Pierrot Mulatto must catch a giant sycamore seed that spins down every day from the arms of Harlequin Jack, a crazed black man in whiteface driven mad by his own quest for British acceptance. Jack toys with Pierrot throughout the story, performing a satirical essence of white British sensibility whilst referencing early minstrel troupes’ caricatures of the post-slavery, black populace.
“Drawing from the tropes of mime and minstrelsy, the titular character of Tanoa Sasraku’s O’ Pierrot (played by the artist herself) acts out the Sisyphean task of catching a falling leaf day after day whilst being taunted by a black harlequin in white face. Sasraku’s experience of growing up as a mixed-race gay woman in the English countryside, grappling with the notion of British identity, is channeled into this fantastical performance. Its aesthetic choice to utilise bygone cinematic tropes positions the work as if a ‘lost classic’ of film history, perhaps an attempt by the artist to retrospectively re-write the canon and see herself reflected in it.”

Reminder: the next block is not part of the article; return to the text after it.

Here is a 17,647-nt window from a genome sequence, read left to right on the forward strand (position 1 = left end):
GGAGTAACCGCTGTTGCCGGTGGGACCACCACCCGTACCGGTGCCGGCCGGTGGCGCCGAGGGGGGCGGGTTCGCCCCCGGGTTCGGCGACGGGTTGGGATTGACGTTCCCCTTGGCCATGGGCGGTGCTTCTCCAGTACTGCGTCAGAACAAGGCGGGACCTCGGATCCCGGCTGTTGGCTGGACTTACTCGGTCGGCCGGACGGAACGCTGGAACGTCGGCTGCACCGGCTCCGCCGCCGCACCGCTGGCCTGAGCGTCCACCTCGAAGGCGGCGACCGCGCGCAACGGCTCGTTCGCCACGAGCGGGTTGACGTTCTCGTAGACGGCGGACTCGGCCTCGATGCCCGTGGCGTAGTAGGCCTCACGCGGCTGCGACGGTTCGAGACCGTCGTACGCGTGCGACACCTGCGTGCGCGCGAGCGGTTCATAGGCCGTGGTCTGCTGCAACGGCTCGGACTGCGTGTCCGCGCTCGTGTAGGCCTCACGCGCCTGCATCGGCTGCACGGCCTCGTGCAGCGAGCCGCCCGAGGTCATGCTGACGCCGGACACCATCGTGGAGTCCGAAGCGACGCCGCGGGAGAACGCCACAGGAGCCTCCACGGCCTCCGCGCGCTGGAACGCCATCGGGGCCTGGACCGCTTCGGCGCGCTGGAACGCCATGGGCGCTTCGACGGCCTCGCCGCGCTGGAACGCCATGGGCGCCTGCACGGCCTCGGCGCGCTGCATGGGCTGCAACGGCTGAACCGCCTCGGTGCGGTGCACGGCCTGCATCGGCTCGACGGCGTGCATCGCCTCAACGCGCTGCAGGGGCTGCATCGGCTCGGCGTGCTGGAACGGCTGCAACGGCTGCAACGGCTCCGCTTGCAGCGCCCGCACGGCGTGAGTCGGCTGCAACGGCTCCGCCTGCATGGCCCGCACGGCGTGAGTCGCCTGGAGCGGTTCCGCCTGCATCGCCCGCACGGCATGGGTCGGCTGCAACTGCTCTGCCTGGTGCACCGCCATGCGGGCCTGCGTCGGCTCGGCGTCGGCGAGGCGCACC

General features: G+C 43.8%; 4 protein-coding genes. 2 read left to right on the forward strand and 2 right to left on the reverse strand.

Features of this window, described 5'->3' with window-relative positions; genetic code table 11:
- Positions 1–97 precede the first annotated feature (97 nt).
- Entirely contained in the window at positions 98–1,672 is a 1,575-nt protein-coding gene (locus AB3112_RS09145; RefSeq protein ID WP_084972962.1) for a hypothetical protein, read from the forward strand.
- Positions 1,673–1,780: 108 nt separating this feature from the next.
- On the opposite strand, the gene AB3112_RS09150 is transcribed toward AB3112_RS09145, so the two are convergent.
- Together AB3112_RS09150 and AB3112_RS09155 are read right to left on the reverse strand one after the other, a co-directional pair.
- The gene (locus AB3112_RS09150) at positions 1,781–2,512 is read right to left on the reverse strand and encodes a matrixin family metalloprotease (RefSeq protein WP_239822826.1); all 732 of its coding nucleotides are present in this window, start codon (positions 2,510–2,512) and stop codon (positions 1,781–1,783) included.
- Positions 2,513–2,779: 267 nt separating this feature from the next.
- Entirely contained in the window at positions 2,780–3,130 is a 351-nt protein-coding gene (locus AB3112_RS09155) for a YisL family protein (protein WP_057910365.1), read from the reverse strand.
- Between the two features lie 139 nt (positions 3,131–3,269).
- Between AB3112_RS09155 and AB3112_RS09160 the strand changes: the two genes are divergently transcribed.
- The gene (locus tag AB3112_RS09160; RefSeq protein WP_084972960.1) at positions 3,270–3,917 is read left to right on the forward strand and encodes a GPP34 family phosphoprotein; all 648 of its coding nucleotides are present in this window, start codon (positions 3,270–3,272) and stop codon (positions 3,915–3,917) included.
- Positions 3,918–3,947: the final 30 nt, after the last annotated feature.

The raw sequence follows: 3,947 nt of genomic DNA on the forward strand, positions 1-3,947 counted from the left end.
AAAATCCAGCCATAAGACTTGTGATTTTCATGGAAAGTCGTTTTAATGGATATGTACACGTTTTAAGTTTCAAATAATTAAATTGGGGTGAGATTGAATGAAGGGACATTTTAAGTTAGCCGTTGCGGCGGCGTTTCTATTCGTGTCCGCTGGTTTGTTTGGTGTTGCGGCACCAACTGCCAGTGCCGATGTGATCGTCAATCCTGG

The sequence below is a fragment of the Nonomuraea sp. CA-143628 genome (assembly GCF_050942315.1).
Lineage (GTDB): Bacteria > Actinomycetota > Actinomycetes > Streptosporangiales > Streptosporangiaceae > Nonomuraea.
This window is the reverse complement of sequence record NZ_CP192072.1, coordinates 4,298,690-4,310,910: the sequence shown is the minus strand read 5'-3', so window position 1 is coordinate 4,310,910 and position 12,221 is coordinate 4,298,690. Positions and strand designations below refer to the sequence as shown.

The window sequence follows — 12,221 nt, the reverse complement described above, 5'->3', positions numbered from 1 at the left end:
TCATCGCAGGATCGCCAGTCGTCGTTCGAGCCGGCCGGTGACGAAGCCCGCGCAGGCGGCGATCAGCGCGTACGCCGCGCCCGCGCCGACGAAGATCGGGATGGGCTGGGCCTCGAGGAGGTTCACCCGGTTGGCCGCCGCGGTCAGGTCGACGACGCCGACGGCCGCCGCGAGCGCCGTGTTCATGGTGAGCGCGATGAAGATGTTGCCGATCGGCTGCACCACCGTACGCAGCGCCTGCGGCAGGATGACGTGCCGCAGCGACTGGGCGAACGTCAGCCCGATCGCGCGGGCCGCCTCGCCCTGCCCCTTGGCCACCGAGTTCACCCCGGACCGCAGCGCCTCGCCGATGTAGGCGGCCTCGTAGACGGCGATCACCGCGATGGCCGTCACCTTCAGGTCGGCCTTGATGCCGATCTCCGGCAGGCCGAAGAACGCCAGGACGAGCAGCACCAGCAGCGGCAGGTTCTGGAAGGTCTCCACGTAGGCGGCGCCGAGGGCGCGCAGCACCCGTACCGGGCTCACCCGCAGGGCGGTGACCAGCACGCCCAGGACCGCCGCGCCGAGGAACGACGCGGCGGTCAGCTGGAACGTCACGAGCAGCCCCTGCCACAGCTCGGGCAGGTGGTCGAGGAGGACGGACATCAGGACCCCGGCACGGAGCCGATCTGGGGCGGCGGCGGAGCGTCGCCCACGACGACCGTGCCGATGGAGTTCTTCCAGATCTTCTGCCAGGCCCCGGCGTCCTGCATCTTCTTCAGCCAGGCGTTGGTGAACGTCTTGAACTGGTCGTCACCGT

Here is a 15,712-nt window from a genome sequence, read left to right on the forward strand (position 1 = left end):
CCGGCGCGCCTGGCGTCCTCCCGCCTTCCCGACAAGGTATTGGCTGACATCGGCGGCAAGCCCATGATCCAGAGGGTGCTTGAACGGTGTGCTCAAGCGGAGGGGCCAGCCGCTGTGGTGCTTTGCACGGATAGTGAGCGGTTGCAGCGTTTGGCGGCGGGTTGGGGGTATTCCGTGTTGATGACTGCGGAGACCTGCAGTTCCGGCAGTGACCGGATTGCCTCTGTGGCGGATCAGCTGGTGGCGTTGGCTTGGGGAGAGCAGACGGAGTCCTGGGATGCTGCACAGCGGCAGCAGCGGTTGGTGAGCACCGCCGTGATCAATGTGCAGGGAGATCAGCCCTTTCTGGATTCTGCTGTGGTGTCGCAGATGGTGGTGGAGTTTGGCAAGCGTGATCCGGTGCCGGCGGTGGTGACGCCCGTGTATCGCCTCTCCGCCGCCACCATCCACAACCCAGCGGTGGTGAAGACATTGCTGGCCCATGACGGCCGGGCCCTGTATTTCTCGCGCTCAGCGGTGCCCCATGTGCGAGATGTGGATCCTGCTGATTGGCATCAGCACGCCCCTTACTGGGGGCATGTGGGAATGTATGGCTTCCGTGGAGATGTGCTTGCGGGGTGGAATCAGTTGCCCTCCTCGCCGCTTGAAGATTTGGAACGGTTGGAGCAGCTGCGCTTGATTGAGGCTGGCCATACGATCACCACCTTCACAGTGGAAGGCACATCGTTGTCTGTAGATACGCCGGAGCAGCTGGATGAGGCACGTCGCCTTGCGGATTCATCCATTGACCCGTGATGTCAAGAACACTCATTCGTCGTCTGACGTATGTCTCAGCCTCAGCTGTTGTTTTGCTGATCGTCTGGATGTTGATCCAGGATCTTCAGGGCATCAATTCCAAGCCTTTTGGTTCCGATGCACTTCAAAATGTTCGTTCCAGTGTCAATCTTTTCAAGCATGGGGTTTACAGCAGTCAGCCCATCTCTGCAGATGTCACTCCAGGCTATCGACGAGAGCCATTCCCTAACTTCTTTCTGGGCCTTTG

— Dan Guthrie